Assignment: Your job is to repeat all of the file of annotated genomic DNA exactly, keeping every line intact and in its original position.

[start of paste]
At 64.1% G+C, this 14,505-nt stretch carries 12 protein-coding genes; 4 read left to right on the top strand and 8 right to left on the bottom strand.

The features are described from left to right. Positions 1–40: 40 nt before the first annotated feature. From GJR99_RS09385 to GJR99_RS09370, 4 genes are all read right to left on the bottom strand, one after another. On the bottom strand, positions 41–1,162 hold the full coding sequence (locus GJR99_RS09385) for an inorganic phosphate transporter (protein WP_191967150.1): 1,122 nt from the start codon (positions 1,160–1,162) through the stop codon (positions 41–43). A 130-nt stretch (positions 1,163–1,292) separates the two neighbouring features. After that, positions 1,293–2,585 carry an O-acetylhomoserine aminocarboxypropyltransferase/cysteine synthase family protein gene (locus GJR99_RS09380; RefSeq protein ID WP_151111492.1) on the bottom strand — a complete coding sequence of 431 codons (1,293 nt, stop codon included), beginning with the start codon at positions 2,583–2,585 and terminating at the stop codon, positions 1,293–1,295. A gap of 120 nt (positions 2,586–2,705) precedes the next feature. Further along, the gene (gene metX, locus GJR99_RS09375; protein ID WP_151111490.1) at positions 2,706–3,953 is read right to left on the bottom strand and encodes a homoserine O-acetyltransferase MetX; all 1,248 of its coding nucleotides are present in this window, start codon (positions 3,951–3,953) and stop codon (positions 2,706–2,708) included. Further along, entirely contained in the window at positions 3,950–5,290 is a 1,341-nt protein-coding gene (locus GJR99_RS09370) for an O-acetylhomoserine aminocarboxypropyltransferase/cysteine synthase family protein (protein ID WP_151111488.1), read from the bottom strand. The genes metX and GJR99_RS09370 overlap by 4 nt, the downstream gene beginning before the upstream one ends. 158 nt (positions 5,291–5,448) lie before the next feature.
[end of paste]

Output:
At 64.1% G+C, this 14,505-nt stretch carries 12 protein-coding genes; 4 read left to right on the top strand and 8 right to left on the bottom strand.

The features are described from left to right. Positions 1–40: 40 nt before the first annotated feature. From GJR99_RS09385 to GJR99_RS09370, 4 genes are all read right to left on the bottom strand, one after another. On the bottom strand, positions 41–1,162 hold the full coding sequence (locus GJR99_RS09385) for an inorganic phosphate transporter (protein WP_191967150.1): 1,122 nt from the start codon (positions 1,160–1,162) through the stop codon (positions 41–43). A 130-nt stretch (positions 1,163–1,292) separates the two neighbouring features. After that, positions 1,293–2,585 carry an O-acetylhomoserine aminocarboxypropyltransferase/cysteine synthase family protein gene (locus GJR99_RS09380; RefSeq protein ID WP_151111492.1) on the bottom strand — a complete coding sequence of 431 codons (1,293 nt, stop codon included), beginning with the start codon at positions 2,583–2,585 and terminating at the stop codon, positions 1,293–1,295. A gap of 120 nt (positions 2,586–2,705) precedes the next feature. Further along, the gene (gene metX, locus GJR99_RS09375; protein ID WP_151111490.1) at positions 2,706–3,953 is read right to left on the bottom strand and encodes a homoserine O-acetyltransferase MetX; all 1,248 of its coding nucleotides are present in this window, start codon (positions 3,951–3,953) and stop codon (positions 2,706–2,708) included. Further along, entirely contained in the window at positions 3,950–5,290 is a 1,341-nt protein-coding gene (locus GJR99_RS09370) for an O-acetylhomoserine aminocarboxypropyltransferase/cysteine synthase family protein (protein ID WP_151111488.1), read from the bottom strand. The genes metX and GJR99_RS09370 overlap by 4 nt, the downstream gene beginning before the upstream one ends. 158 nt (positions 5,291–5,448) lie before the next feature.